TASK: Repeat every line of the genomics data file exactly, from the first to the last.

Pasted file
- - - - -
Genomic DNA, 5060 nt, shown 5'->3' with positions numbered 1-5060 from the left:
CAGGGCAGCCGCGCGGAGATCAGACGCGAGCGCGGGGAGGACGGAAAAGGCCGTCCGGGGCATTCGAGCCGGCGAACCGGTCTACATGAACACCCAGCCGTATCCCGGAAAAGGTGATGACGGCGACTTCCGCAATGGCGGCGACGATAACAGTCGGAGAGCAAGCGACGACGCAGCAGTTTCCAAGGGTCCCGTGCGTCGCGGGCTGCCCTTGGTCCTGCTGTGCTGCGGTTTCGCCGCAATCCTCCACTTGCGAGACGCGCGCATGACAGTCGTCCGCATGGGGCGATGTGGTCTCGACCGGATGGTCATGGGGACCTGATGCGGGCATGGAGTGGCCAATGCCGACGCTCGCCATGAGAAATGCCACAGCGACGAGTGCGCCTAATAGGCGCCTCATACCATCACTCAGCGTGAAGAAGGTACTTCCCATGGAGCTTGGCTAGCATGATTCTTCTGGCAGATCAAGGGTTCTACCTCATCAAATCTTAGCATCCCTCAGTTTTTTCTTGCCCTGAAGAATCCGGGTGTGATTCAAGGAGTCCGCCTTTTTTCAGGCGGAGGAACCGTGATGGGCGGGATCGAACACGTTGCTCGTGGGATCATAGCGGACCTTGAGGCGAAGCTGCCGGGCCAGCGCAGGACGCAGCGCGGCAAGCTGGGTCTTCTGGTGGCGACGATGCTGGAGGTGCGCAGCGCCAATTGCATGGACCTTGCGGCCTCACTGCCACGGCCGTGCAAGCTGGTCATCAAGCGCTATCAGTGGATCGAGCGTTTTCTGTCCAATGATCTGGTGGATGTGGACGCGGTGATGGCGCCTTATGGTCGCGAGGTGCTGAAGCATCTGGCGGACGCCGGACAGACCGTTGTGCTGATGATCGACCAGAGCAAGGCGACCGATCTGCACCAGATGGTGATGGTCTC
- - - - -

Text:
Genomic DNA, 5060 nt, shown 5'->3' with positions numbered 1-5060 from the left:
CAGGGCAGCCGCGCGGAGATCAGACGCGAGCGCGGGGAGGACGGAAAAGGCCGTCCGGGGCATTCGAGCCGGCGAACCGGTCTACATGAACACCCAGCCGTATCCCGGAAAAGGTGATGACGGCGACTTCCGCAATGGCGGCGACGATAACAGTCGGAGAGCAAGCGACGACGCAGCAGTTTCCAAGGGTCCCGTGCGTCGCGGGCTGCCCTTGGTCCTGCTGTGCTGCGGTTTCGCCGCAATCCTCCACTTGCGAGACGCGCGCATGACAGTCGTCCGCATGGGGCGATGTGGTCTCGACCGGATGGTCATGGGGACCTGATGCGGGCATGGAGTGGCCAATGCCGACGCTCGCCATGAGAAATGCCACAGCGACGAGTGCGCCTAATAGGCGCCTCATACCATCACTCAGCGTGAAGAAGGTACTTCCCATGGAGCTTGGCTAGCATGATTCTTCTGGCAGATCAAGGGTTCTACCTCATCAAATCTTAGCATCCCTCAGTTTTTTCTTGCCCTGAAGAATCCGGGTGTGATTCAAGGAGTCCGCCTTTTTTCAGGCGGAGGAACCGTGATGGGCGGGATCGAACACGTTGCTCGTGGGATCATAGCGGACCTTGAGGCGAAGCTGCCGGGCCAGCGCAGGACGCAGCGCGGCAAGCTGGGTCTTCTGGTGGCGACGATGCTGGAGGTGCGCAGCGCCAATTGCATGGACCTTGCGGCCTCACTGCCACGGCCGTGCAAGCTGGTCATCAAGCGCTATCAGTGGATCGAGCGTTTTCTGTCCAATGATCTGGTGGATGTGGACGCGGTGATGGCGCCTTATGGTCGCGAGGTGCTGAAGCATCTGGCGGACGCCGGACAGACCGTTGTGCTGATGATCGACCAGAGCAAGGCGACCGATCTGCACCAGATGGTGATGGTCTC